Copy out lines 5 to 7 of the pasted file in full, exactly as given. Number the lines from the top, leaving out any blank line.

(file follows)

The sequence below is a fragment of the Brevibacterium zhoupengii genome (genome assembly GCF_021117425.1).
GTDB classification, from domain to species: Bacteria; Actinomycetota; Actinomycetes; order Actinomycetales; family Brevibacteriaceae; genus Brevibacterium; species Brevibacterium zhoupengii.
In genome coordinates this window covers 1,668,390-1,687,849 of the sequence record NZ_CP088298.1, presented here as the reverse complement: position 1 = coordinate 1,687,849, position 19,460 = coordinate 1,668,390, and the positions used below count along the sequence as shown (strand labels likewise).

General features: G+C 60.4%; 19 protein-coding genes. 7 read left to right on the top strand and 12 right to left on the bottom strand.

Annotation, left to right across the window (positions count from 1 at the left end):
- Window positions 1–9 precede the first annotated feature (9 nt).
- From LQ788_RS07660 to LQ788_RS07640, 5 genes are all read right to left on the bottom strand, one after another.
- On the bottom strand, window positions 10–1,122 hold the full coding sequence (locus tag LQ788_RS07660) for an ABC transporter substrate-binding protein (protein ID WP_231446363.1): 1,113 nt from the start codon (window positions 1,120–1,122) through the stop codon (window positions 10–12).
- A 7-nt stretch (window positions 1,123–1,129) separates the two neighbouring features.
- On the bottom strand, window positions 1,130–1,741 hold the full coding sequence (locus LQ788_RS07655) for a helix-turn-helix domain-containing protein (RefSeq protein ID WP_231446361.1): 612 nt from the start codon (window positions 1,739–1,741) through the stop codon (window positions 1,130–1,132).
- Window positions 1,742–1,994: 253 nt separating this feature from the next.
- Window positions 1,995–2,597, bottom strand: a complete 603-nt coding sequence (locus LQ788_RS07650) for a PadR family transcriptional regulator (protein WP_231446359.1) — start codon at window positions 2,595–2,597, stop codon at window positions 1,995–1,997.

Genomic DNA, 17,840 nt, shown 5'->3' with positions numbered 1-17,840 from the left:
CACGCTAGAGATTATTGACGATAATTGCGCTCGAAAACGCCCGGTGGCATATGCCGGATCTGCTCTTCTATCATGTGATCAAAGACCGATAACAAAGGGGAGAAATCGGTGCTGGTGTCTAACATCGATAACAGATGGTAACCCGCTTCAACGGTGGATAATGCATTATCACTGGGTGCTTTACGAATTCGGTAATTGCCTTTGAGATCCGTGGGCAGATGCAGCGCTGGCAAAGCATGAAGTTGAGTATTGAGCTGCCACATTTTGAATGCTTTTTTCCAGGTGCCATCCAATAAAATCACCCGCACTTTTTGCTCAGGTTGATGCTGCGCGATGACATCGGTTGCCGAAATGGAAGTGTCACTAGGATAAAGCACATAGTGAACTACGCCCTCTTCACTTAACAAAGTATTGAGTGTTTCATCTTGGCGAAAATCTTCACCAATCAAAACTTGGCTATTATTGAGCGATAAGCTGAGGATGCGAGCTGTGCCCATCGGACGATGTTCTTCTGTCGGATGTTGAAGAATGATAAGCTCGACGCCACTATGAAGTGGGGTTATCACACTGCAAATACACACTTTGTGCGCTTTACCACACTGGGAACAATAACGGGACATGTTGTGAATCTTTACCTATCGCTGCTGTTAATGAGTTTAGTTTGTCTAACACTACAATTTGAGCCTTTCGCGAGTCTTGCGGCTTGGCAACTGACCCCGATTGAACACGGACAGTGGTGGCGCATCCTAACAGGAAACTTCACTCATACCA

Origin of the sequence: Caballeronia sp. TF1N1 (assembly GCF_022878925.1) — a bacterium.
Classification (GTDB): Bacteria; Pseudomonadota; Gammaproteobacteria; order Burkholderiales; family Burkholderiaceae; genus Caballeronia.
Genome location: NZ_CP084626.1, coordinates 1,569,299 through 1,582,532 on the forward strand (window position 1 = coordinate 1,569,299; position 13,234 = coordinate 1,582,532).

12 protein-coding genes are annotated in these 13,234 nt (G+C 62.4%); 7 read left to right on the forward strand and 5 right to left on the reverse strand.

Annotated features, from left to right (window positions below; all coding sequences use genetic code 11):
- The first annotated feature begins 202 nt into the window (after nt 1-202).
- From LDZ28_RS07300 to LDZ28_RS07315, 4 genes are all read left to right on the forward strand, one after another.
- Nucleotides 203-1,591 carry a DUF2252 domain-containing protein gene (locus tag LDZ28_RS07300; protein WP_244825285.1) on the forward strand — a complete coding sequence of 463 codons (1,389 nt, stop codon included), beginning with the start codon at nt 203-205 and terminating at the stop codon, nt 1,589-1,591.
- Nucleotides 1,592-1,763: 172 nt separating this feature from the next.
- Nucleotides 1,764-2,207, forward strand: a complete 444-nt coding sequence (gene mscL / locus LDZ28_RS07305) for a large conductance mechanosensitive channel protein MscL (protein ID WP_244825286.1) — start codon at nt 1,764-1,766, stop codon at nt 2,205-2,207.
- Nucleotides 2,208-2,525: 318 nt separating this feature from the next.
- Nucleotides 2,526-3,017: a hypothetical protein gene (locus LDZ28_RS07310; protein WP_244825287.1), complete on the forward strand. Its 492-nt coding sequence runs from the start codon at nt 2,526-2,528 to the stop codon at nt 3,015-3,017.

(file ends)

Annotation, left to right across the window (positions count from 1 at the left end):
- Window positions 1–9 precede the first annotated feature (9 nt).
- From LQ788_RS07660 to LQ788_RS07640, 5 genes are all read right to left on the bottom strand, one after another.